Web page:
Why Kinematic Alignment Is Right for You

Each time a patient’s knee joint is repaired during a total knee replacement, the surgeon aligns the new implant to match the angles of the skeleton. The technology of this process has developed over time, leading to a new approach, introduced in 2006, called kinematic alignment. The goal of this technique is to mimic the original anatomy of each patient’s knee. This can lead to drastically improved satisfaction with the results of the procedure. Moreover, only Dr. David Scott of Orthopaedic Speciality clinic offers kinematic alignment in the Spokane area. We welcome you to consult with us today to achieve a totally customized total knee replacement. 


radiographs of a kinematic alignment TKR implant

Kinematic Alignment radiographs. The bottom left shows how the implant mimics the natural angles of the other knee.

Since 1985, mechanical alignment had been the common practice for total knee replacements. This approach placed all knee implants in an average position (that is, in the same basic alignment for every patient, no matter their individual anatomy). Success rates were high, especially for patients with a posterior stabilized TKR. This form of knee implant replaces all the ligaments in the knee, as well as parts of the bone and cartilage. This makes it the most invasive form of the procedure. 

However, long-term patient satisfaction for this procedure and for others involving less invasive implants and techniques turned out  surprisingly low. This led Dr. Stephen Howell to develop a new approach in 2006. With this technique, he took into account each patient’s natural knee anatomy and alignment. Moreover, he prioritized preserving as much of the original knee structure as possible, which led to better balanced implants and a decreased need to restructure the original ligaments.

Due to the fact that the procedure is fairly recent in terms of medical history, medical professionals and researchers have not yet widely studied it. However, four meta-analyses, three randomized trials, and a national multicenter study have ascertained that patients whose total knee replacement followed the kinematic alignment approach experienced significantly better satisfaction than patients with mechanical alignment. On average, the former reported better pain relief, function, range of motion, and a more normal-feeling knee.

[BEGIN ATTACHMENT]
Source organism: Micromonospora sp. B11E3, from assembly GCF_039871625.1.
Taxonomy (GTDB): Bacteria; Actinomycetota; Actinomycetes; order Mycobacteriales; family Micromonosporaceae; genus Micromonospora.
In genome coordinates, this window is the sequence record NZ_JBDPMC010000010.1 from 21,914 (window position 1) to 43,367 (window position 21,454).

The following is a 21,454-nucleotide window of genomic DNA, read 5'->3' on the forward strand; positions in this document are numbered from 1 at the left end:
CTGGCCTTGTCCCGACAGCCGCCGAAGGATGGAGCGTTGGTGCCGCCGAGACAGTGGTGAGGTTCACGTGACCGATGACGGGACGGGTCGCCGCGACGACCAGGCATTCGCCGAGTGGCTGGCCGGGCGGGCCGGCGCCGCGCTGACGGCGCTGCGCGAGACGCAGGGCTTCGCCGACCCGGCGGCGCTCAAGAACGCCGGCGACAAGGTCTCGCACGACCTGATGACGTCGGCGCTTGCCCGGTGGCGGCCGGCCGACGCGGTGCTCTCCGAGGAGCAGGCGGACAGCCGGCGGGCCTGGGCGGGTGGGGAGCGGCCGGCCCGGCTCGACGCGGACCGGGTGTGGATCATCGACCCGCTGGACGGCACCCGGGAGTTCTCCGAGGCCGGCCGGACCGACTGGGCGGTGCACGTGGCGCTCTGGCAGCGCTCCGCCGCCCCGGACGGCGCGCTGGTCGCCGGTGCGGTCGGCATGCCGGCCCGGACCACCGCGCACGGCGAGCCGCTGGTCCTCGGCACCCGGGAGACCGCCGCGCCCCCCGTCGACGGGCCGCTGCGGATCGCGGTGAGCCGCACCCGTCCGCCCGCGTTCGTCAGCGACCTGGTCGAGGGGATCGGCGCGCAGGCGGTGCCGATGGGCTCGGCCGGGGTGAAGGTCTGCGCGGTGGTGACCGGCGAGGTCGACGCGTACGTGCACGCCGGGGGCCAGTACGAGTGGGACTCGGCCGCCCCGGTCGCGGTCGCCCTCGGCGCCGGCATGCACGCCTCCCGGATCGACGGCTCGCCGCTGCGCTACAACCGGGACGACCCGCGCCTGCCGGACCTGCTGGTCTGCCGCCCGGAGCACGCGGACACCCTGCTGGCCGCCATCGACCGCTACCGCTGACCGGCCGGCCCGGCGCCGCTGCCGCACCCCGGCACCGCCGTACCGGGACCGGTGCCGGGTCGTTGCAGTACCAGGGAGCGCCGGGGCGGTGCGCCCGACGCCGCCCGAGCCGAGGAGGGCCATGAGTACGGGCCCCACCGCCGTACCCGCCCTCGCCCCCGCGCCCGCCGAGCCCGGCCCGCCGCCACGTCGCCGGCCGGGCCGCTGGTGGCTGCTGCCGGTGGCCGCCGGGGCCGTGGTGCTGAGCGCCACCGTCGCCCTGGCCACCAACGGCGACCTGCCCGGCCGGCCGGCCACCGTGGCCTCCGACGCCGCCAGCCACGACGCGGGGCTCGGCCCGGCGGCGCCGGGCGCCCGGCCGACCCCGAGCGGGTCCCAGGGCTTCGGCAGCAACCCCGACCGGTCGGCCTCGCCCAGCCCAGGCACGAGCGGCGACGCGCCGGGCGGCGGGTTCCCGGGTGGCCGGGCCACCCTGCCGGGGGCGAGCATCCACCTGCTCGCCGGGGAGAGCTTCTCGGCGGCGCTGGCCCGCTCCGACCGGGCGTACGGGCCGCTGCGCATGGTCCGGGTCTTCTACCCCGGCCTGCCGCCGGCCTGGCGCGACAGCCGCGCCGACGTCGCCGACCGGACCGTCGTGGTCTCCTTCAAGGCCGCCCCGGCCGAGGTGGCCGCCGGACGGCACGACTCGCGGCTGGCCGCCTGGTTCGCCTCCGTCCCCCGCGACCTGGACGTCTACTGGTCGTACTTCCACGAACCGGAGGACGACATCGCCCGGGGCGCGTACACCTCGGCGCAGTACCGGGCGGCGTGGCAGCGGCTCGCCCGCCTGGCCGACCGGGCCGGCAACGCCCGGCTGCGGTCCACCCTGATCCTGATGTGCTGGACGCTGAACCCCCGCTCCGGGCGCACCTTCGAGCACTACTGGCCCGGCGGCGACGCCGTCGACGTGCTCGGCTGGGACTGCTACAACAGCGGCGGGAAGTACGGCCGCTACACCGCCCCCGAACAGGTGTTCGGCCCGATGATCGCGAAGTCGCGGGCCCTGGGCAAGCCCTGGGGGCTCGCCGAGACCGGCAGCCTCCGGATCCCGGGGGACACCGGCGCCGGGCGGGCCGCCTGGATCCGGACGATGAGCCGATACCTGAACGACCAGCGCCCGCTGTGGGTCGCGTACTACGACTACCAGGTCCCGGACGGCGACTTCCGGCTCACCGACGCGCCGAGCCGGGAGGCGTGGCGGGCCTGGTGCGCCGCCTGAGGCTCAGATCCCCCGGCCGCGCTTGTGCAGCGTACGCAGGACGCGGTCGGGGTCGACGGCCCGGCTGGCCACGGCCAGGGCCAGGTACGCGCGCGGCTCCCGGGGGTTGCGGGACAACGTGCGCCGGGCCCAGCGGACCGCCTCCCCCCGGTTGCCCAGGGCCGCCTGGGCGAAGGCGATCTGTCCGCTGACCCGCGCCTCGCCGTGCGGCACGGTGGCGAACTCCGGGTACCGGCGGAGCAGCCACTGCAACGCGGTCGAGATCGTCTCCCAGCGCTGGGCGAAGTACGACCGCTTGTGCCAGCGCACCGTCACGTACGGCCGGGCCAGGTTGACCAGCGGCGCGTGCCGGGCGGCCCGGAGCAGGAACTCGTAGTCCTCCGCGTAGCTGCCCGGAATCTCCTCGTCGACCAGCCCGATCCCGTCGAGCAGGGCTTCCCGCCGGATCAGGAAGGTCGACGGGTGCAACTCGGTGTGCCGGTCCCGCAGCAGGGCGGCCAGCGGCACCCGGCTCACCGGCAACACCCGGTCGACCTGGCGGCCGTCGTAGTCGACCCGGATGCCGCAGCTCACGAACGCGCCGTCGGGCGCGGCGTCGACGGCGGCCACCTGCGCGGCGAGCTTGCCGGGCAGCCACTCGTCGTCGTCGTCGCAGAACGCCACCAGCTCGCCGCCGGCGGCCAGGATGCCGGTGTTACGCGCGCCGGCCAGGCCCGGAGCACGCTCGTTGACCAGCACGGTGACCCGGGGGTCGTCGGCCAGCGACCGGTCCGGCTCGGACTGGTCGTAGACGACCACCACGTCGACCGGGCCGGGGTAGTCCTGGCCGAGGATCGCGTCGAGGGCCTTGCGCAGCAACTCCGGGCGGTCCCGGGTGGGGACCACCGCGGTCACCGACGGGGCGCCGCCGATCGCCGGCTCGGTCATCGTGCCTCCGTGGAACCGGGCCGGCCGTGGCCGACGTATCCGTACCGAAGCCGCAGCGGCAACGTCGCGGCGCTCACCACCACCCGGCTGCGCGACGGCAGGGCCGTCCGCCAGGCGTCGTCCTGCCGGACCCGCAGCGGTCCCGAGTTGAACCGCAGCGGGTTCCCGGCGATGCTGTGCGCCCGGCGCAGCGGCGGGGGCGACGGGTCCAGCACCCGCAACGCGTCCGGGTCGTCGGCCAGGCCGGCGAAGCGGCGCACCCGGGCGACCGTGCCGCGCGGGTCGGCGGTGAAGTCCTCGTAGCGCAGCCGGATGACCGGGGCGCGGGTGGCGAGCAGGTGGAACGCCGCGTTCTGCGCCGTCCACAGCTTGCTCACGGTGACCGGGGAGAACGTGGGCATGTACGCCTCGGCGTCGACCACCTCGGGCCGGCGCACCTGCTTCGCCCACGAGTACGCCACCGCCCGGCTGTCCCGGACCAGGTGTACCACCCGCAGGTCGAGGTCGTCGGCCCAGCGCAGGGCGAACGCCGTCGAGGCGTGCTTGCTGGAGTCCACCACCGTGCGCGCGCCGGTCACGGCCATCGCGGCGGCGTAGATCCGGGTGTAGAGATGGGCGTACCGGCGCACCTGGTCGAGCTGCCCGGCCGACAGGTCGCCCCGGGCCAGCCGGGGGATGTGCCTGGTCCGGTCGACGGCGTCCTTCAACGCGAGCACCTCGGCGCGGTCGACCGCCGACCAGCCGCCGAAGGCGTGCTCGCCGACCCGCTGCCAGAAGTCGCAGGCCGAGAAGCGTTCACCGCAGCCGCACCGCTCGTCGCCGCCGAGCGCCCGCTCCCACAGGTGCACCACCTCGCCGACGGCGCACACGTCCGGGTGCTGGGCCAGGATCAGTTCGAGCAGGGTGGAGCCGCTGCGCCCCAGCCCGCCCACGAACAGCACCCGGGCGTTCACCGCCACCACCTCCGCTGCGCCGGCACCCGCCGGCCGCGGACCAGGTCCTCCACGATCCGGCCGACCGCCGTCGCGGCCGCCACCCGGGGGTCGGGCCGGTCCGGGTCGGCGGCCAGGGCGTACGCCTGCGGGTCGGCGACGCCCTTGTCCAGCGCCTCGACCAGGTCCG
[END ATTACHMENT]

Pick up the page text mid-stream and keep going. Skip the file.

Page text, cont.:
We know you have questions:

Why is kinematic alignment not widely adopted?

Due to the fact that mechanical alignment is still the most common technique for total knee replacements, most implants and surgical instruments are optimized for this approach. For this reason, surgeons and clinics can feel ill-equipped to implement kinematic alignment in their procedures.

At OSC, however, Dr. David Scott believes that nothing should stand in the way of offering patients the best and most advanced joint care. This philosophy combined with his commitment to research and orthopaedic advancement means that he prioritizes kinematic alignment for all total knee replacements.

How does kinematic alignment work?

The human knee has three axes of alignment. One controls flexion-extension (bending and straightening); the next controls the motion of the patella (kneecap); the final controls the rotation of the tibia (shinbone) in relation to the femur (thighbone). Kinematic alignment takes all three of these axes into account. During the surgery, while the implant is tested range of motion, all three axes will be considered to ensure they are well-balanced. If the surgeon finds any tightness or looseness found, he or she will make adjustments to the bone and implant. This ensures that the fit of the implant perfectly mimics the patient’s native anatomy. 

Why should I choose Orthopaedic Specialty Clinic for my total knee replacement?

Dr. David Scott joined Dr. Stephen Howell in researching the benefits of kinematic alignment. He has helped prove that even with manual instrumentation and traditional implants, surgeons can still achieve a kinematic alignment for all patients. He hopes this discovery will allow all clinics to offer this superior procedure to patients in the future. For the moment, however, Orthopaedic Specialty Clinic of Spokane remains the only location in the Inland Northwest (and one of the few locations in the country) that offers this ground-breaking approach to total knee replacement surgery.

If you are excited to learn more about how kinematic alignment can improve your total knee replacement procedure, reach out to Orthopaedic Specialty Clinic and Dr. David Scott for a consultation today. 

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